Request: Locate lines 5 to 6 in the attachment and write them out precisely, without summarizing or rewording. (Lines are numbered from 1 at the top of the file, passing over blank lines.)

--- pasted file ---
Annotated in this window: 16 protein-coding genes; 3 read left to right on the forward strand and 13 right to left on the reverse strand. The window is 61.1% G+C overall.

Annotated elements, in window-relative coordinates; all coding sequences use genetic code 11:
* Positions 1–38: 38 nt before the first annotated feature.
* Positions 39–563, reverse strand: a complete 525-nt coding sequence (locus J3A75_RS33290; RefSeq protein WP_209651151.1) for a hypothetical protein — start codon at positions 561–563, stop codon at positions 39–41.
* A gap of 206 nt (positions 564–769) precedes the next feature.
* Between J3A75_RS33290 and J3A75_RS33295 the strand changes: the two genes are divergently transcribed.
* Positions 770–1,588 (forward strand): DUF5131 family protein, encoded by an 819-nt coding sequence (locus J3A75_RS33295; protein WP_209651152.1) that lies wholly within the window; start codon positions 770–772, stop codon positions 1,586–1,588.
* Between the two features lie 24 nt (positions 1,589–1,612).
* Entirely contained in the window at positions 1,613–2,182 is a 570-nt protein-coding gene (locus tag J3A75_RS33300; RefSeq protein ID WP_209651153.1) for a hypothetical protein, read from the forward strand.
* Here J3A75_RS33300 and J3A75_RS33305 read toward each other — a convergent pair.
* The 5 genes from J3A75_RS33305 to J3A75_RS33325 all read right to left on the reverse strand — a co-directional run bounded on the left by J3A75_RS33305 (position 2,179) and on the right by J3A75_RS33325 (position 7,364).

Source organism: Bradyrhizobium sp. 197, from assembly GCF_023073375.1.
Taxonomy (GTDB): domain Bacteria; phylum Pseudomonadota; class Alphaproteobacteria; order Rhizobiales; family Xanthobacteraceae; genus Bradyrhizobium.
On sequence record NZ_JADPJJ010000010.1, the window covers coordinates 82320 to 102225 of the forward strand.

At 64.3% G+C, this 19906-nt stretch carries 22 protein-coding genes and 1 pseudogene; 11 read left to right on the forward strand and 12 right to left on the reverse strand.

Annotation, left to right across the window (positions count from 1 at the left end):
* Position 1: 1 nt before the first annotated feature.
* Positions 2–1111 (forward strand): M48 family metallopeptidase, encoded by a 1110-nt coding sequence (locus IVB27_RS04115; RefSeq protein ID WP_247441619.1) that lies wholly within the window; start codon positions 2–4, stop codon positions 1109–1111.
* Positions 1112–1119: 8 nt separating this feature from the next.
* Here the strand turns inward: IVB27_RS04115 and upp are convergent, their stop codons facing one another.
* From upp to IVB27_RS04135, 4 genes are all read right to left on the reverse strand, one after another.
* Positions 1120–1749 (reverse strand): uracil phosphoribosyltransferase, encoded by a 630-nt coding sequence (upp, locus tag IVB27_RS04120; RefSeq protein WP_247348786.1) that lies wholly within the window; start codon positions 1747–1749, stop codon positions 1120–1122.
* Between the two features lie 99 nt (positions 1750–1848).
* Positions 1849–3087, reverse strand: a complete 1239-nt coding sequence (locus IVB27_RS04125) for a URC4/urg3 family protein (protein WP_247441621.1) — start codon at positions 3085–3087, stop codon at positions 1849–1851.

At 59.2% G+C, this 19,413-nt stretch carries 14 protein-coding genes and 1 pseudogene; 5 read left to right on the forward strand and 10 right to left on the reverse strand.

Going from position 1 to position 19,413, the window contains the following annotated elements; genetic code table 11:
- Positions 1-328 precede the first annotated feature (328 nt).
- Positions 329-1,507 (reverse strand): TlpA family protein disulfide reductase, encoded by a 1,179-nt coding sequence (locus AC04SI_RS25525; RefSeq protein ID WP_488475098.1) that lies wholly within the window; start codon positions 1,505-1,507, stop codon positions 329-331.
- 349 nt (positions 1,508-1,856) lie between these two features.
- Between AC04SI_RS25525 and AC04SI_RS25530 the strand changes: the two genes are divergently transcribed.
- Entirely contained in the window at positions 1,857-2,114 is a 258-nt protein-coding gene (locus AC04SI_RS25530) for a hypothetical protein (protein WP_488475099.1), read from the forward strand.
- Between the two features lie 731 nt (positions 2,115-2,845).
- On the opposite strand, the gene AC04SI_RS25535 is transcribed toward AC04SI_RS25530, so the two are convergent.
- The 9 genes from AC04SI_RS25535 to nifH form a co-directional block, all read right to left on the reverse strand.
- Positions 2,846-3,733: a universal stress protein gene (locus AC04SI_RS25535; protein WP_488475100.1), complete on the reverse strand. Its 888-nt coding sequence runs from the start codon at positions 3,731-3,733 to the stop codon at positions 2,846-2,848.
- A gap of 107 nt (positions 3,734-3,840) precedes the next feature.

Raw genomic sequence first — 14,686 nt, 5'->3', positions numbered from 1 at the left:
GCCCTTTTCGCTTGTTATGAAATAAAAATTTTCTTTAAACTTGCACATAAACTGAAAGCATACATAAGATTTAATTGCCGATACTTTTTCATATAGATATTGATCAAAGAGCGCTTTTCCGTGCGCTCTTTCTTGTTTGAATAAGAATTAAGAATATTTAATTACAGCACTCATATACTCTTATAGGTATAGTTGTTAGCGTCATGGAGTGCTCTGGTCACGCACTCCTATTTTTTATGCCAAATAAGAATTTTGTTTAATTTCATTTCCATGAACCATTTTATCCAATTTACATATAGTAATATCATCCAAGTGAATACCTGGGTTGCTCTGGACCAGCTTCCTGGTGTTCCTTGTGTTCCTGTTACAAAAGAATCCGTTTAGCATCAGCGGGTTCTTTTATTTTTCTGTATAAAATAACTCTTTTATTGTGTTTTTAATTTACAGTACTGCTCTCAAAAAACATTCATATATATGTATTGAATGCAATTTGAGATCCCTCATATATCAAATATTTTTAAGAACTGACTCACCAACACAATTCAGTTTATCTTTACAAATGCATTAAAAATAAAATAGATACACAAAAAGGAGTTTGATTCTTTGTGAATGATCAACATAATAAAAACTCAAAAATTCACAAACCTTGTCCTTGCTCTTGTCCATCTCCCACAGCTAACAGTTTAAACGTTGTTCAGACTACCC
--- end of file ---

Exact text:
* A gap of 206 nt (positions 564–769) precedes the next feature.
* Between J3A75_RS33290 and J3A75_RS33295 the strand changes: the two genes are divergently transcribed.